Mann magnificently uses the camera to isolate the partners depending on who is on whose side at the time. He also positions his camera in various scenes that guarantee you are certainly seeing the actors in the fight scenes and not stunt doubles. As with the black and white beauty of his film noirs this color production is beautifully scenic (mostly filmed in the Colorado Rockies), one of the most visually stunning westerns this side of John Ford. But the landscape is more than just scenic it becomes another character in the film. Mann’s west is a country of streams, mountains and wide open land. It is the landscape that determines the final destiny of Vandergroat and Anderson.
Jeanine Basinger in her book on Anthony Mann:
Perhaps the most interesting villain in all of the Mann Westerns is Ben Vandergoat. Something of a cracker-barrel philosopher (“Choosin’ a way to die, what’s the difference? Choosin’ a way to live – that’s the hard part.”), he has the easy style and grace, the sense of humor, the camaraderie, and the knowledge of life that separate the Mann villain from the Mann hero. The charming and relaxed Ryan is not a villain you love to hate.
Ryan talks about his miserable childhood, nearly winning the audience’s total sympathy. As he explains about a pa who tied him up, a ma who caught the fever and died, and the killing in a saloon that orphaned him, he does it with just the right rough of ironic self-humor. With his disordered background, Ben is almost a joke on the sociological westerns that became popular in the 1950s, in which the poor outlaw was revealed to be nothing more than a misguided juvenile delinquent. But Ryan’s character is no textbook punk. He is evil, through and through. His apparent ease is later revealed to come from a moral vacuum rather than grace under pressure. He hideously shows his callous nature by casually shooting at the feet of the old dead prospector. When Janet Leigh is horrified, he remarks, “Day after tomorrow I’ll be just like a story you once heard.” Everything in his life is like the stories he spins out as they ride – distances, meaningless.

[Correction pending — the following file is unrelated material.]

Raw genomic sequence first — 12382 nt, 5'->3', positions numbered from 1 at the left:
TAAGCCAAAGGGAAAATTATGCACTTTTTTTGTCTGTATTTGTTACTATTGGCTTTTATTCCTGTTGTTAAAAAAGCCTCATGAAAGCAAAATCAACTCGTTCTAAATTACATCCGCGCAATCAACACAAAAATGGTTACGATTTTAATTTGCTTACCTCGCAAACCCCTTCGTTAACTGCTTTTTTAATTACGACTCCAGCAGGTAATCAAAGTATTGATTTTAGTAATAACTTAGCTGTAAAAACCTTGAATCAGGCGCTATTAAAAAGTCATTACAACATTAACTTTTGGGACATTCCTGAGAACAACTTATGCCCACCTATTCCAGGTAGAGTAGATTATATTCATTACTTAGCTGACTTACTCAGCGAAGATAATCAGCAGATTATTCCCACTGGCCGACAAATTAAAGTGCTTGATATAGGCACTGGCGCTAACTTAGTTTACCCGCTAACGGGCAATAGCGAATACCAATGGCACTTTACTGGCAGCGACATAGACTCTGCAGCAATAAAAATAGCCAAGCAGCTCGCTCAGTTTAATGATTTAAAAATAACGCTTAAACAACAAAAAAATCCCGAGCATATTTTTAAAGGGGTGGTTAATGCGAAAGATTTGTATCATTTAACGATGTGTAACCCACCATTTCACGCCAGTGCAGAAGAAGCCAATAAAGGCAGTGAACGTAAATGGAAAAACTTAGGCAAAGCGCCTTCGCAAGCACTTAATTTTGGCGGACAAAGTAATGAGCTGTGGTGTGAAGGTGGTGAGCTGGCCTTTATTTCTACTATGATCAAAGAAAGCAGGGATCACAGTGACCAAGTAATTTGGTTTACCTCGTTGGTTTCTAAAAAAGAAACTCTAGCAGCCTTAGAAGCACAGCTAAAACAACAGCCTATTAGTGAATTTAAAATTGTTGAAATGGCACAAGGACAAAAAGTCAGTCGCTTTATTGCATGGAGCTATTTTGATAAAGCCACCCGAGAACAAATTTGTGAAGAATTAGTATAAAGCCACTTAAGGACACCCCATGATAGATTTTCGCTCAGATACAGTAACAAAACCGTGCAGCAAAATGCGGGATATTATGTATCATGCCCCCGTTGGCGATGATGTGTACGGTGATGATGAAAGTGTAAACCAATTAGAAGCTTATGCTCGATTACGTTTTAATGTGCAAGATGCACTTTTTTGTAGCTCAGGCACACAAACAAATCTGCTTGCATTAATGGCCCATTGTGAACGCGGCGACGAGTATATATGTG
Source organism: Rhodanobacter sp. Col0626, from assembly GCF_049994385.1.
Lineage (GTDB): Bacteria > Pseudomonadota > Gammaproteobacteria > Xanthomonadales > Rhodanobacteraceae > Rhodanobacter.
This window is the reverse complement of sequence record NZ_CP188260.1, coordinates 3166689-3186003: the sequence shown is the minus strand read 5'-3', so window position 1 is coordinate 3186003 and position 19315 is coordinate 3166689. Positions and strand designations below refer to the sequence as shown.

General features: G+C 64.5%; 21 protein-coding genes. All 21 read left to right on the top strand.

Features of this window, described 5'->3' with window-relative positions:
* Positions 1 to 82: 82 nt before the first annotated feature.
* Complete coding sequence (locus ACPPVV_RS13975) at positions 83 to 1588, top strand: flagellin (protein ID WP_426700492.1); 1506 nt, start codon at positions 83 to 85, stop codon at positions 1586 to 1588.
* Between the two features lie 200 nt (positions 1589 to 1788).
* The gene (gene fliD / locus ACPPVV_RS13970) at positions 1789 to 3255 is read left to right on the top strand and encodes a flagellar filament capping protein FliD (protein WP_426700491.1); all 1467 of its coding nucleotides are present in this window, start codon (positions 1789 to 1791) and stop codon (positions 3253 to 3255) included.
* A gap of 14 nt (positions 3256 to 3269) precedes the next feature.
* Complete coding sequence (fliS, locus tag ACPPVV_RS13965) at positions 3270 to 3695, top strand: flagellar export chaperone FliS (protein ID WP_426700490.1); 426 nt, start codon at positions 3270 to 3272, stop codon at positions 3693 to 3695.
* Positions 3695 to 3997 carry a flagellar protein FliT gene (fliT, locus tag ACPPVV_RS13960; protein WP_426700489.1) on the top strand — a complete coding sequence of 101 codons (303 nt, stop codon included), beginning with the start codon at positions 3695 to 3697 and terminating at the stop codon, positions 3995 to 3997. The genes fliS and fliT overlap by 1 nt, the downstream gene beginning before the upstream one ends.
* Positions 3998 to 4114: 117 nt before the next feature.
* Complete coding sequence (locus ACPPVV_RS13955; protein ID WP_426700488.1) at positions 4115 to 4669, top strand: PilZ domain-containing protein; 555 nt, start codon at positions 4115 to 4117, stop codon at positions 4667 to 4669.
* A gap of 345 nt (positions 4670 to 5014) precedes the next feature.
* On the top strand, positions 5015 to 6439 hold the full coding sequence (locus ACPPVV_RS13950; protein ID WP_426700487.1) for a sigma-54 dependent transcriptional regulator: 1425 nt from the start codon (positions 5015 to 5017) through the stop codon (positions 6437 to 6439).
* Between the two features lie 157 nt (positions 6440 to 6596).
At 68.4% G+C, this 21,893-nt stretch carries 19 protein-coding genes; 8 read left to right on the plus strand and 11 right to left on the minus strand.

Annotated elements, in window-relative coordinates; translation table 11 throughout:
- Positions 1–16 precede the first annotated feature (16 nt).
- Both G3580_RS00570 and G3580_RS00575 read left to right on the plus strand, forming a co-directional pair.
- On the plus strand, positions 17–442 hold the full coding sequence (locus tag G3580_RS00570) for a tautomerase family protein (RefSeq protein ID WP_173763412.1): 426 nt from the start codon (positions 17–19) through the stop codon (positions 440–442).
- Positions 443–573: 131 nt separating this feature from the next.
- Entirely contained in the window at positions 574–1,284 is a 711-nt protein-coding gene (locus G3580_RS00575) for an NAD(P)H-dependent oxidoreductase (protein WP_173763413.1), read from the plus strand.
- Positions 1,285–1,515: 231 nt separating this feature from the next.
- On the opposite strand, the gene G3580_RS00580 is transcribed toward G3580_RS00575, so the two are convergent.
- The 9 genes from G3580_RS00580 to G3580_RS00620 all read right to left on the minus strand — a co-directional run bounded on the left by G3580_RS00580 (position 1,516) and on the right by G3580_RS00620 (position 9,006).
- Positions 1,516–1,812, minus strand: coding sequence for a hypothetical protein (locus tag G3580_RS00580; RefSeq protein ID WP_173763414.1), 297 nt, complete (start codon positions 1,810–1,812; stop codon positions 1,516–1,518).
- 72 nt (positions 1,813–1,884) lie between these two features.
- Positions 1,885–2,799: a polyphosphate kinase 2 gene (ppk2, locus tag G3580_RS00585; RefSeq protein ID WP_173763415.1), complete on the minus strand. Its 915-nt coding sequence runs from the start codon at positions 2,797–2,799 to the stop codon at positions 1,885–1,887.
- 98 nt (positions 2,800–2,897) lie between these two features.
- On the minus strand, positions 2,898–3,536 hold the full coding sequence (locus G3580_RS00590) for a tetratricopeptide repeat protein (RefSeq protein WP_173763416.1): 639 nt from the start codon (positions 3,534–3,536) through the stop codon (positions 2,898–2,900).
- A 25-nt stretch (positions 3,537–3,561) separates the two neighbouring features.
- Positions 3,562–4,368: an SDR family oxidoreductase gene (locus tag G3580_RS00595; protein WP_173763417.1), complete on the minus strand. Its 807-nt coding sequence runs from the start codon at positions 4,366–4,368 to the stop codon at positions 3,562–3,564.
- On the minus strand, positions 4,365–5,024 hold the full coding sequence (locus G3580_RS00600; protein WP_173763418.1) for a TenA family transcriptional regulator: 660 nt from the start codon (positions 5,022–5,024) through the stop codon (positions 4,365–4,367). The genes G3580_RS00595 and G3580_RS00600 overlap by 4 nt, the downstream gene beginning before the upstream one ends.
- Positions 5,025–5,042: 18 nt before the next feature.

Richard Armstrong for Senses of Cinema:
The Naked Spur derives its dramatic currency from an ever-shifting moral centre. Consumed by the desire to buy back the farm he lost to a faithless woman, Kemp sees Ben purely as expedient, “a sack of money” with which to secure the future. Notice how he gratuitously rattles coins under Jesse’s nose to enlist his help, while the name “van-der-groat” underlines the Ryan character’s function in a film that is plainly more interested in the travails of James Stewart. Of Jesse and Roy, Kemp feels nothing but suspicion and resentment that he must share the bounty. As John Saunders points out, the bounty hunter was a relatively new figure in the western at the time, and actor and director make the most of Kemp’s moral ambivalence. “Quit acting like we was friends!” he yells at his confederates. It could be Stewart telling his audience not to rely on past acquaintance. Ben and Lina’s whispered escape ploy in the dark cave remains a concentrated statement of the film’s shifting allegiances; her wavering between betraying Ben and cultivating Kemp, we torn between seeing Ben as a raffish but likeable outlaw, and as a vicious unprincipled killer. Played by veteran actor Millard Mitchell, crusty representative of a simpler age, Jesse has spent his whole life going here, digging there, wherever a man told him gold and the good life could be found. The tragic consequence of moral equivalence and straitened actions, the old man’s death is still shocking, reminding us that Mitchell himself died that year. In an earlier moment over which Jesse had brief control, even his words “It’s gettin’ so I don’t know which way to point this no more” bespeak the spectator’s ambivalence about the characters in a genre that has for decades been the proving ground for the right thing to do.
If The Naked Spur muddies the ethical waters of the traditional western, its rigorous exploration of the imperatives that impede decency and honour in an uncertain Cold War period looks forward to the pared-down gunfights and laconic discourse of Sergio Leone and Clint Eastwood. The film’s regular re-appearance on daytime TV schedules worldwide testifies both to its modernity and to its compelling and singular trajectory. The Naked Spur is pivotal: drawing a line forever beneath Stewart’s beneficent drawl, and foretelling the bloody revisions of the post-classical horse opera.